May 5, 2020
Animated Classics of Japanese Literature is a series I started watching in February and finished around three months later. The ~34 episodes (Wikipedia, MyAnimeList, and Anime Classics Zettai each tally the episodes in different ways, weirdly) showcase a veritable smörgåsbord of Japanese culture, adapting works by 19th and 20th century Japanese authors into 1-3 episodes of anime. The opportunity to easily sample an anthology of Japanese writing in anime form was what hooked me on the series.
The show has a laudable goal, but at the end of the day, it just isn’t very good. Which, I suppose, was predictable. Adapting a masterpiece of literature
into a 23-minute episode is no easy feat, and they tried to do it thirty-plus times. Only a handful of stories are given more than one episode to be told. And the animation is just plain bad. The series aired in 1986, just before big animation breakouts like Akira, Bubblegum Crisis, and the Studio Ghibli Renaissance. It’s passable when characters are talking to each other, but whenever there’s any kind of movement (such as, oh, a ping-pong match) you can practically count the frames. While there are a lot of neat artistic details, it’s going to be jarring for anyone who’s watched anything more recent than The Rose of Versailles. (Though the animators do deserve kudos for having to create completely new content practically every episode.)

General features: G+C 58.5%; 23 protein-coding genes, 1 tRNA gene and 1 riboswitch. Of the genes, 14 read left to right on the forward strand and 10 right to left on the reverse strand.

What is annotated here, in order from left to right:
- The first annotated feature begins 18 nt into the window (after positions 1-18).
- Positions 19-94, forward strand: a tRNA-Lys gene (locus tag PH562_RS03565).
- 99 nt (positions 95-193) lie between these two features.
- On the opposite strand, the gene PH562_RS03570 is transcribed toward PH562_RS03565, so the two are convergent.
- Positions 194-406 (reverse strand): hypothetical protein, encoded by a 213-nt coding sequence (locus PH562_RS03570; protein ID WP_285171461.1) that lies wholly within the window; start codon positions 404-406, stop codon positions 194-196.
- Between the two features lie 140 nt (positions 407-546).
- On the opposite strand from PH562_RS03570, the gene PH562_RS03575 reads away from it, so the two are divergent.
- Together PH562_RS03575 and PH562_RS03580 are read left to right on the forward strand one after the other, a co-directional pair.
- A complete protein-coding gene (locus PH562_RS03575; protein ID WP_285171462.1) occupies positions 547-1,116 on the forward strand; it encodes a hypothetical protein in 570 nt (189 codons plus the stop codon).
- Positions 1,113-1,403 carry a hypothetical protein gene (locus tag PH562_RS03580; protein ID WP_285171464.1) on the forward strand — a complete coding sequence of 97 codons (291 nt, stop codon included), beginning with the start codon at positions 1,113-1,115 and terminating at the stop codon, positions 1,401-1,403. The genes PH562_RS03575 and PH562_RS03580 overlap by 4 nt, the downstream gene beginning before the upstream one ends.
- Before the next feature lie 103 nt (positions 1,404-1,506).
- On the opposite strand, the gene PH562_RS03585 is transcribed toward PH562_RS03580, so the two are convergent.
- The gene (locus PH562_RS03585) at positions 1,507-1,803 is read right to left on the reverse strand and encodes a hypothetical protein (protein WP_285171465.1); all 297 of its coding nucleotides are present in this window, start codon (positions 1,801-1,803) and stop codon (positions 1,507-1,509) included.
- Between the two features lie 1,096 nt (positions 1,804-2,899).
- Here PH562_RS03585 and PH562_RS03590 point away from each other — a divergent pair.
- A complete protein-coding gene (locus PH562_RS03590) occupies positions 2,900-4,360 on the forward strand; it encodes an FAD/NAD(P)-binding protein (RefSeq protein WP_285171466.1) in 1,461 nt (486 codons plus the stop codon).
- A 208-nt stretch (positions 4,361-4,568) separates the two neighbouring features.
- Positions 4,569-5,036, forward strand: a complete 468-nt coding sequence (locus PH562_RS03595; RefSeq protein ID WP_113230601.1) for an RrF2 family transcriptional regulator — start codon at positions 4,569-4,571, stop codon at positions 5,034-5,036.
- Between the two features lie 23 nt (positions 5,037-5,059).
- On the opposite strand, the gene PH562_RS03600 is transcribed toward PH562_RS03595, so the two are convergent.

In this one’s humble opinion, the series was at its worst trying to showcase the Really Serious works, which probably don’t lend themselves well to adaptation to begin with, let alone this adaptation. But what it did adapt well were the supernatural and mystery stories. Rampo Edogawa’s three Akechi Kogorō detective stories and the two “Incident in the Bedroom Suburb” stories by Jirō Akagawa were both well-crafted vignettes perfectly suited to the episodic format. (Akagawa’s stories were my personal favorite of the entire series, spinning enjoyable mysteries out of slice-of-life observations of ~1950s Japanese life.) The supernatural stories, such as “Hoichi the Earless” and "The Priest of Mt. Kōya", are also easily translated into short-form anime.
On the whole, though, it’s the odd series where the whole is less than the sum of its parts. There is no real narrative or thematic structure to the series, nothing to build a foundation of appreciation upon. Watching these episodes as stand-alones might’ve favorably inclined me to them, but watched sequentially they have the feel of a vanity project, trying to tell every story and consequentially telling none of them well.
The producers do, however, deserve some serious credit for not Disneyfying or bowdlerizing any of the stories. The episodes often have bittersweet (or downright depressing) endings. There are few fairy tale moments where issues of class and social propriety are overlooked (all through "The Martyr" I was counting my blessings that I wasn’t born in an underground Christian sect in Tokugawa-era Nagasaki, to cite one example), and the series does not shy away from depicting the hardships of poverty, discrimination, and the fundamental unfairness of the universe. Miyazaki movies these are not, and they are better for it.
What did you think of this review?